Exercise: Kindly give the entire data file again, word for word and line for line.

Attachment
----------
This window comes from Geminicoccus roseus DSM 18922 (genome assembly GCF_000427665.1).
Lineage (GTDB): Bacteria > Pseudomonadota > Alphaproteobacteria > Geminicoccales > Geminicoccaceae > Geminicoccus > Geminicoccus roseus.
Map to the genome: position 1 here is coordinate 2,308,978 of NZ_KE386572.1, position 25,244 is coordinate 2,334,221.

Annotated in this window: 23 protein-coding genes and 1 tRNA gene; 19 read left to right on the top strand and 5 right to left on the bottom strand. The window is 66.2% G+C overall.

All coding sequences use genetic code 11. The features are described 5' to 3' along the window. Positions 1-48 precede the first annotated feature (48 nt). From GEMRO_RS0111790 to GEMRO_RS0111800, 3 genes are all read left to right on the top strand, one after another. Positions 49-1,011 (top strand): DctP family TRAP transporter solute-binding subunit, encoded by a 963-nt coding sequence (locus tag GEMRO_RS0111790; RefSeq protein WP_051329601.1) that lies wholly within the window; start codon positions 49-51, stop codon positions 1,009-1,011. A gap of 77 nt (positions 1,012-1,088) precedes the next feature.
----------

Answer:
This window comes from Geminicoccus roseus DSM 18922 (genome assembly GCF_000427665.1).
Lineage (GTDB): Bacteria > Pseudomonadota > Alphaproteobacteria > Geminicoccales > Geminicoccaceae > Geminicoccus > Geminicoccus roseus.
Map to the genome: position 1 here is coordinate 2,308,978 of NZ_KE386572.1, position 25,244 is coordinate 2,334,221.

Annotated in this window: 23 protein-coding genes and 1 tRNA gene; 19 read left to right on the top strand and 5 right to left on the bottom strand. The window is 66.2% G+C overall.

All coding sequences use genetic code 11. The features are described 5' to 3' along the window. Positions 1-48 precede the first annotated feature (48 nt). From GEMRO_RS0111790 to GEMRO_RS0111800, 3 genes are all read left to right on the top strand, one after another. Positions 49-1,011 (top strand): DctP family TRAP transporter solute-binding subunit, encoded by a 963-nt coding sequence (locus tag GEMRO_RS0111790; RefSeq protein WP_051329601.1) that lies wholly within the window; start codon positions 49-51, stop codon positions 1,009-1,011. A gap of 77 nt (positions 1,012-1,088) precedes the next feature.